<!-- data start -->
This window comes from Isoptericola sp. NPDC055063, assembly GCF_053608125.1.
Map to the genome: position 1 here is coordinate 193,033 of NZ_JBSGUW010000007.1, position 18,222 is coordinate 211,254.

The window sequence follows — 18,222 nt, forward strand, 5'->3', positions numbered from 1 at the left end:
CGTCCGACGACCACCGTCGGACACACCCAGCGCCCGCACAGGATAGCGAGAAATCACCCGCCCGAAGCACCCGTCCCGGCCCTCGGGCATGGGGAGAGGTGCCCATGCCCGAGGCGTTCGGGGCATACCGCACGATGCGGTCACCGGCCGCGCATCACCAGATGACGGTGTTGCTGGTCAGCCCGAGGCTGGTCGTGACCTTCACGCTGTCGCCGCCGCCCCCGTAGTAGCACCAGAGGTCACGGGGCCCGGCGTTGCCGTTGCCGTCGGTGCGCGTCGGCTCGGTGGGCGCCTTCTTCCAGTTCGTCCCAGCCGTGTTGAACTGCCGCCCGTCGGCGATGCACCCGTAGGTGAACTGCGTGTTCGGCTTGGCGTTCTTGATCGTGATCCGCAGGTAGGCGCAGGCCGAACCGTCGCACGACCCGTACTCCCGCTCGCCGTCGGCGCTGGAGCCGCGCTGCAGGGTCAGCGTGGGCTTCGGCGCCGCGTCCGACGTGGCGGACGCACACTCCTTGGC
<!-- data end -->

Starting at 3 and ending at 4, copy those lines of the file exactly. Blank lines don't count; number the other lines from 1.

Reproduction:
The window sequence follows — 18,222 nt, forward strand, 5'->3', positions numbered from 1 at the left end:
CGTCCGACGACCACCGTCGGACACACCCAGCGCCCGCACAGGATAGCGAGAAATCACCCGCCCGAAGCACCCGTCCCGGCCCTCGGGCATGGGGAGAGGTGCCCATGCCCGAGGCGTTCGGGGCATACCGCACGATGCGGTCACCGGCCGCGCATCACCAGATGACGGTGTTGCTGGTCAGCCCGAGGCTGGTCGTGACCTTCACGCTGTCGCCGCCGCCCCCGTAGTAGCACCAGAGGTCACGGGGCCCGGCGTTGCCGTTGCCGTCGGTGCGCGTCGGCTCGGTGGGCGCCTTCTTCCAGTTCGTCCCAGCCGTGTTGAACTGCCGCCCGTCGGCGATGCACCCGTAGGTGAACTGCGTGTTCGGCTTGGCGTTCTTGATCGTGATCCGCAGGTAGGCGCAGGCCGAACCGTCGCACGACCCGTACTCCCGCTCGCCGTCGGCGCTGGAGCCGCGCTGCAGGGTCAGCGTGGGCTTCGGCGCCGCGTCCGACGTGGCGGACGCACACTCCTTGGC